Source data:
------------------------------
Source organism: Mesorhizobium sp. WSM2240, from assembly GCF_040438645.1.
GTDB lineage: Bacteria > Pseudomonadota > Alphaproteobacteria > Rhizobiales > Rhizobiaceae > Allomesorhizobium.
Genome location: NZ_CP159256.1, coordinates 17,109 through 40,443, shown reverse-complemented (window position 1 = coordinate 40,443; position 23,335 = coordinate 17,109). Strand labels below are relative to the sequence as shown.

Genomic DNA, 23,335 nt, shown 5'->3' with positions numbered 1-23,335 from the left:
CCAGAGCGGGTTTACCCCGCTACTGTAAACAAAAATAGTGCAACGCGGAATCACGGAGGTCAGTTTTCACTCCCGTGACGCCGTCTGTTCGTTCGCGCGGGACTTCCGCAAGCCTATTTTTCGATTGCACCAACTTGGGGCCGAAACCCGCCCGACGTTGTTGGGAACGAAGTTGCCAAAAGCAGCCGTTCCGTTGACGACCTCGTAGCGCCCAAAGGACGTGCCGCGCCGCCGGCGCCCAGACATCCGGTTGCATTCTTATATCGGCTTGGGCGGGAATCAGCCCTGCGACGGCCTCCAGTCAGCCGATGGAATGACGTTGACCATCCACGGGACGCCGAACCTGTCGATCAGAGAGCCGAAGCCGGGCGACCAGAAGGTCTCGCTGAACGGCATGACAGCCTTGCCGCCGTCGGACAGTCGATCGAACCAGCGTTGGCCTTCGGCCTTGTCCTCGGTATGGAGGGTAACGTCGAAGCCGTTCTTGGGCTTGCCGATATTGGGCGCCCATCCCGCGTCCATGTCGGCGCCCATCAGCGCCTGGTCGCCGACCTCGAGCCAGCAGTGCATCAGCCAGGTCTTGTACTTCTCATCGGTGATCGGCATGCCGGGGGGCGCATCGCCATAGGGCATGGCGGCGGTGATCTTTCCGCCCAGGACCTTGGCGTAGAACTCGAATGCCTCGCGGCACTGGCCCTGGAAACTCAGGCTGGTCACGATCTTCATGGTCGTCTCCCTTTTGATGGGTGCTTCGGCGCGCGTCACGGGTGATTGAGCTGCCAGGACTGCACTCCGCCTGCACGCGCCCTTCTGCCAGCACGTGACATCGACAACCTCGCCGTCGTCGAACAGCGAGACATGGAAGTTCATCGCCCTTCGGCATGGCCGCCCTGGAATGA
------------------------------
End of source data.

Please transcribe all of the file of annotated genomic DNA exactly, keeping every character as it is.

Source organism: Mesorhizobium sp. WSM2240, from assembly GCF_040438645.1.
GTDB lineage: Bacteria > Pseudomonadota > Alphaproteobacteria > Rhizobiales > Rhizobiaceae > Allomesorhizobium.
Genome location: NZ_CP159256.1, coordinates 17,109 through 40,443, shown reverse-complemented (window position 1 = coordinate 40,443; position 23,335 = coordinate 17,109). Strand labels below are relative to the sequence as shown.

Genomic DNA, 23,335 nt, shown 5'->3' with positions numbered 1-23,335 from the left:
CCAGAGCGGGTTTACCCCGCTACTGTAAACAAAAATAGTGCAACGCGGAATCACGGAGGTCAGTTTTCACTCCCGTGACGCCGTCTGTTCGTTCGCGCGGGACTTCCGCAAGCCTATTTTTCGATTGCACCAACTTGGGGCCGAAACCCGCCCGACGTTGTTGGGAACGAAGTTGCCAAAAGCAGCCGTTCCGTTGACGACCTCGTAGCGCCCAAAGGACGTGCCGCGCCGCCGGCGCCCAGACATCCGGTTGCATTCTTATATCGGCTTGGGCGGGAATCAGCCCTGCGACGGCCTCCAGTCAGCCGATGGAATGACGTTGACCATCCACGGGACGCCGAACCTGTCGATCAGAGAGCCGAAGCCGGGCGACCAGAAGGTCTCGCTGAACGGCATGACAGCCTTGCCGCCGTCGGACAGTCGATCGAACCAGCGTTGGCCTTCGGCCTTGTCCTCGGTATGGAGGGTAACGTCGAAGCCGTTCTTGGGCTTGCCGATATTGGGCGCCCATCCCGCGTCCATGTCGGCGCCCATCAGCGCCTGGTCGCCGACCTCGAGCCAGCAGTGCATCAGCCAGGTCTTGTACTTCTCATCGGTGATCGGCATGCCGGGGGGCGCATCGCCATAGGGCATGGCGGCGGTGATCTTTCCGCCCAGGACCTTGGCGTAGAACTCGAATGCCTCGCGGCACTGGCCCTGGAAACTCAGGCTGGTCACGATCTTCATGGTCGTCTCCCTTTTGATGGGTGCTTCGGCGCGCGTCACGGGTGATTGAGCTGCCAGGACTGCACTCCGCCTGCACGCGCCCTTCTGCCAGCACGTGACATCGACAACCTCGCCGTCGTCGAACAGCGAGACATGGAAGTTCATCGCCCTTCGGCATGGCCGCCCTGGAATGA